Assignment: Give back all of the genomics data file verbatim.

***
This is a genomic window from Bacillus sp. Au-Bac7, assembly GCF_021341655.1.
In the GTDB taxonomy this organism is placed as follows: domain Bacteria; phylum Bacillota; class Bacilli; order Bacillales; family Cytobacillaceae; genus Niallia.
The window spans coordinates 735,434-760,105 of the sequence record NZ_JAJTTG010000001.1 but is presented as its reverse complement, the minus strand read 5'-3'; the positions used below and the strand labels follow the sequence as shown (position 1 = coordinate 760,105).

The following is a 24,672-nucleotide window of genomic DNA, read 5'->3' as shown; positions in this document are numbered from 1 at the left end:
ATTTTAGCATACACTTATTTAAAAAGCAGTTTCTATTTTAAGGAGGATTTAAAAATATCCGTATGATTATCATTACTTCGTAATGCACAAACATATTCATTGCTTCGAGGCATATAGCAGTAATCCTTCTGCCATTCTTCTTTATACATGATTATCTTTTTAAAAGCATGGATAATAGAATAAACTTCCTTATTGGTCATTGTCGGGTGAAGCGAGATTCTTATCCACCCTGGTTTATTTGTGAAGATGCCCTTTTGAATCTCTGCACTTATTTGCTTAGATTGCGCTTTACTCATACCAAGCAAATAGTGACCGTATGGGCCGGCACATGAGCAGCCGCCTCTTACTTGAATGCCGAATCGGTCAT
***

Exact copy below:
This is a genomic window from Bacillus sp. Au-Bac7, assembly GCF_021341655.1.
In the GTDB taxonomy this organism is placed as follows: domain Bacteria; phylum Bacillota; class Bacilli; order Bacillales; family Cytobacillaceae; genus Niallia.
The window spans coordinates 735,434-760,105 of the sequence record NZ_JAJTTG010000001.1 but is presented as its reverse complement, the minus strand read 5'-3'; the positions used below and the strand labels follow the sequence as shown (position 1 = coordinate 760,105).

The following is a 24,672-nucleotide window of genomic DNA, read 5'->3' as shown; positions in this document are numbered from 1 at the left end:
ATTTTAGCATACACTTATTTAAAAAGCAGTTTCTATTTTAAGGAGGATTTAAAAATATCCGTATGATTATCATTACTTCGTAATGCACAAACATATTCATTGCTTCGAGGCATATAGCAGTAATCCTTCTGCCATTCTTCTTTATACATGATTATCTTTTTAAAAGCATGGATAATAGAATAAACTTCCTTATTGGTCATTGTCGGGTGAAGCGAGATTCTTATCCACCCTGGTTTATTTGTGAAGATGCCCTTTTGAATCTCTGCACTTATTTGCTTAGATTGCGCTTTACTCATACCAAGCAAATAGTGACCGTATGGGCCGGCACATGAGCAGCCGCCTCTTACTTGAATGCCGAATCGGTCAT